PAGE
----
The Washington Post

Over next two decades, obesity could cost us $550 billion

The Trust for America's Health released its annual look at obesity rates this morning, and its not pretty. The national obesity rate is over 35 percent for adults, with big variation between states. Mississippi comes in with the highest obesity rate at 34.9 percent.

That's the present. But the future looks a whole lot worse: If current trends continue, all states could reach or exceed an obesity rate of 44 percent for adults in 20 years. By 2030, 13 states would be expected to have an obesity rate above 60 percent. Two states, Mississippi and Oklahoma, would have rates above 65 percent.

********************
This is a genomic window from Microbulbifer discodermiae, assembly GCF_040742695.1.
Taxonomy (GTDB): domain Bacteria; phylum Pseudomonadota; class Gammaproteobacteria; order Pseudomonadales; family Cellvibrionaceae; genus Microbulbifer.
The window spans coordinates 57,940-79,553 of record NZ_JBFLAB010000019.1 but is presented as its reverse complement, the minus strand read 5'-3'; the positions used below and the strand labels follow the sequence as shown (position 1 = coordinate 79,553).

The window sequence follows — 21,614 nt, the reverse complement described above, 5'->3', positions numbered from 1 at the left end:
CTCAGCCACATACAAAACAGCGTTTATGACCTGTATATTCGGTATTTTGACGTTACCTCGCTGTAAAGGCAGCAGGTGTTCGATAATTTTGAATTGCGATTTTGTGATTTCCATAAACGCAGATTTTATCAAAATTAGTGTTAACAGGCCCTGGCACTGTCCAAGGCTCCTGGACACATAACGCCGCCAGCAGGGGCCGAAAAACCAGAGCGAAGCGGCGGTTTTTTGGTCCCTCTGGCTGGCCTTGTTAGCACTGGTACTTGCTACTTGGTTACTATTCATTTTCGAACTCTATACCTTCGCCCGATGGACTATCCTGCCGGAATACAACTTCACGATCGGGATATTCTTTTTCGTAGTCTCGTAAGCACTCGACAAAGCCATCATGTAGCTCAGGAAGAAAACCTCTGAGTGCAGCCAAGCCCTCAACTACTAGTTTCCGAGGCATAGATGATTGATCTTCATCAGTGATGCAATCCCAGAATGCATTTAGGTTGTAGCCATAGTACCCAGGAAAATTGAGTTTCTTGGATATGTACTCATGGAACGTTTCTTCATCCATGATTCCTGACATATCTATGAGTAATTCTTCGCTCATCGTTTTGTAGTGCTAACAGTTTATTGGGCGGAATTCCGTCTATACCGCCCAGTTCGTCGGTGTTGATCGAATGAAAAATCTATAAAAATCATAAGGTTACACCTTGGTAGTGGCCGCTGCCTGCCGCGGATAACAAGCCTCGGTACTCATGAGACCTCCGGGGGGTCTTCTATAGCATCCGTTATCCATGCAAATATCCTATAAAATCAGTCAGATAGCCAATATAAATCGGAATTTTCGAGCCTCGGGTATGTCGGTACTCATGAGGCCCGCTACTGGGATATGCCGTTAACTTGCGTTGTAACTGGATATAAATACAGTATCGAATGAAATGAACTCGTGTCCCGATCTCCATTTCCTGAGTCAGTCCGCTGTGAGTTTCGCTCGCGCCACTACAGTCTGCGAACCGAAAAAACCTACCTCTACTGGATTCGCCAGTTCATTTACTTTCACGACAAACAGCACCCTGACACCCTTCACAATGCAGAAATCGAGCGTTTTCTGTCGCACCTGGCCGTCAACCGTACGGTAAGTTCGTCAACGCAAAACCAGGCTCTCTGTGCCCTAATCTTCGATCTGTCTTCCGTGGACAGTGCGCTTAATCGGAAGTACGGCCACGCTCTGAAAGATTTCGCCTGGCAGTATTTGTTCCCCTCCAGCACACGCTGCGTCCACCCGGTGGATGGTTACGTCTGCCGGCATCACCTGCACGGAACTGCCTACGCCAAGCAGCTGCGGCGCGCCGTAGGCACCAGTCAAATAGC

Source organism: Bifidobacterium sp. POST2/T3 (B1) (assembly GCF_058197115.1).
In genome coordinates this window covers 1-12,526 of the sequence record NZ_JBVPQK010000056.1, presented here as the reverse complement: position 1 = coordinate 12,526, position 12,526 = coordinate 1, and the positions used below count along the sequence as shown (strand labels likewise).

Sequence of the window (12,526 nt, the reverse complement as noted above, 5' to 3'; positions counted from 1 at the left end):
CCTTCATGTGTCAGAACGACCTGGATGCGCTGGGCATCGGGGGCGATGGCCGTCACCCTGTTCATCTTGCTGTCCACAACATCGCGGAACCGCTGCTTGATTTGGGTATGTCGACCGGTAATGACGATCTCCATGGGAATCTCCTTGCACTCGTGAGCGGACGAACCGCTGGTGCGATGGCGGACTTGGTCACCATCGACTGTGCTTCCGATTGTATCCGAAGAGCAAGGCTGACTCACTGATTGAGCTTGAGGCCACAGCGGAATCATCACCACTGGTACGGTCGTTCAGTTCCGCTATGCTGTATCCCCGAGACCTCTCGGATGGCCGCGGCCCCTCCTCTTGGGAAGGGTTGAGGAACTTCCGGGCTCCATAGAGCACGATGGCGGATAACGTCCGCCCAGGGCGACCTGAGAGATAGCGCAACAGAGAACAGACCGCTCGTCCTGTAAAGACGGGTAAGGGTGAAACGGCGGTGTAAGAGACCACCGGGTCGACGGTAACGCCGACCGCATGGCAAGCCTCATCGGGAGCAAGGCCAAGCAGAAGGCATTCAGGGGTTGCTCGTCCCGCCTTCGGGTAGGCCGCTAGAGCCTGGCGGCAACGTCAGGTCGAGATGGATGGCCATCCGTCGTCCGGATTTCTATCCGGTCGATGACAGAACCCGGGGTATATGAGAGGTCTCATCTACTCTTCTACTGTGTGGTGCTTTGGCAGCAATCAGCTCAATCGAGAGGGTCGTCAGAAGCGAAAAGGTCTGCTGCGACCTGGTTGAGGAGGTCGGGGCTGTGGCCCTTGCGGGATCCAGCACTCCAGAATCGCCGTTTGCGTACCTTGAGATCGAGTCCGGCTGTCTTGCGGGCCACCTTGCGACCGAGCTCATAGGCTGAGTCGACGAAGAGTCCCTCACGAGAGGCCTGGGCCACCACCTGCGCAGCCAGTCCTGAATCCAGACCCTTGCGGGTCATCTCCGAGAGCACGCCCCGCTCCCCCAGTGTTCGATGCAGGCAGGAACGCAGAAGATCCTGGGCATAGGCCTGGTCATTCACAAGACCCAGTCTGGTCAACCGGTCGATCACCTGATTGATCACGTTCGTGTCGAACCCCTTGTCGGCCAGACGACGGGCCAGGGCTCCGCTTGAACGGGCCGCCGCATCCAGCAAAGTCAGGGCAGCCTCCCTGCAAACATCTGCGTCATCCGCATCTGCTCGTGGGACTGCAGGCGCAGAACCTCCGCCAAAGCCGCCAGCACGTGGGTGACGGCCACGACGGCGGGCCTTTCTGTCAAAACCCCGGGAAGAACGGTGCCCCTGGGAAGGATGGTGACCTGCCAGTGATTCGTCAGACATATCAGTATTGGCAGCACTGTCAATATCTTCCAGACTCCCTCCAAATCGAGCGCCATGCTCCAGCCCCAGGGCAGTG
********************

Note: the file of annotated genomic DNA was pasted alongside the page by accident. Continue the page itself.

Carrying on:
That's what the future looks like if absolutely nothing changes and it's largely n line with other, recent projections (a separate study in the American Journal of Preventive Medicine estimated a 42 percent obesity rate by 2032.) That's expensive: The TFAH researchers estimate that the projected increase in obesity rates will cost the United States $550 billion between now and 2030.

A small change, however, could make a big difference: TFAH models a separate future where the obesity rate rises 5 percent more slowly than it has historically. If that happened, "every state except Florida would save between 6.5 percent and 7.8 percent in obesity-related health costs." Florida would see a lower impact because of its relatively older population.

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